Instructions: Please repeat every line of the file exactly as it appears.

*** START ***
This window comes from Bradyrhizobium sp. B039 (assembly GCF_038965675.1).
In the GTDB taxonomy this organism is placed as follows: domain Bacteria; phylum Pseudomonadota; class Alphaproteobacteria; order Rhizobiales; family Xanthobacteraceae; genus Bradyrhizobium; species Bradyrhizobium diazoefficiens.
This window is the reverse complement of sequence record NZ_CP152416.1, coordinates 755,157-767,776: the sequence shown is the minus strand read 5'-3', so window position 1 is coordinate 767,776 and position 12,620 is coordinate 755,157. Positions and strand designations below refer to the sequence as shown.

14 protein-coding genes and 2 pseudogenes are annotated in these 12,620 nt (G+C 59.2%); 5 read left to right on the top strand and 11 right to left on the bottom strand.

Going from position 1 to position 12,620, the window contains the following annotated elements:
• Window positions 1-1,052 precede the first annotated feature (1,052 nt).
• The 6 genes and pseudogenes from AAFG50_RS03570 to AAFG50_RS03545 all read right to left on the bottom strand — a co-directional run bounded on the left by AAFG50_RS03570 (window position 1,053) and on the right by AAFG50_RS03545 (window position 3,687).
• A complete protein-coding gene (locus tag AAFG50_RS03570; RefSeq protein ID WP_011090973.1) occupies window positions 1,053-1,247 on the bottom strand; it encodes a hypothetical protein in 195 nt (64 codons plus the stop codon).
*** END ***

This window comes from Bradyrhizobium sp. B039 (assembly GCF_038965675.1).
In the GTDB taxonomy this organism is placed as follows: domain Bacteria; phylum Pseudomonadota; class Alphaproteobacteria; order Rhizobiales; family Xanthobacteraceae; genus Bradyrhizobium; species Bradyrhizobium diazoefficiens.
This window is the reverse complement of sequence record NZ_CP152416.1, coordinates 755,157-767,776: the sequence shown is the minus strand read 5'-3', so window position 1 is coordinate 767,776 and position 12,620 is coordinate 755,157. Positions and strand designations below refer to the sequence as shown.

14 protein-coding genes and 2 pseudogenes are annotated in these 12,620 nt (G+C 59.2%); 5 read left to right on the top strand and 11 right to left on the bottom strand.

Going from position 1 to position 12,620, the window contains the following annotated elements:
• Window positions 1-1,052 precede the first annotated feature (1,052 nt).
• The 6 genes and pseudogenes from AAFG50_RS03570 to AAFG50_RS03545 all read right to left on the bottom strand — a co-directional run bounded on the left by AAFG50_RS03570 (window position 1,053) and on the right by AAFG50_RS03545 (window position 3,687).
• A complete protein-coding gene (locus tag AAFG50_RS03570; RefSeq protein ID WP_011090973.1) occupies window positions 1,053-1,247 on the bottom strand; it encodes a hypothetical protein in 195 nt (64 codons plus the stop codon).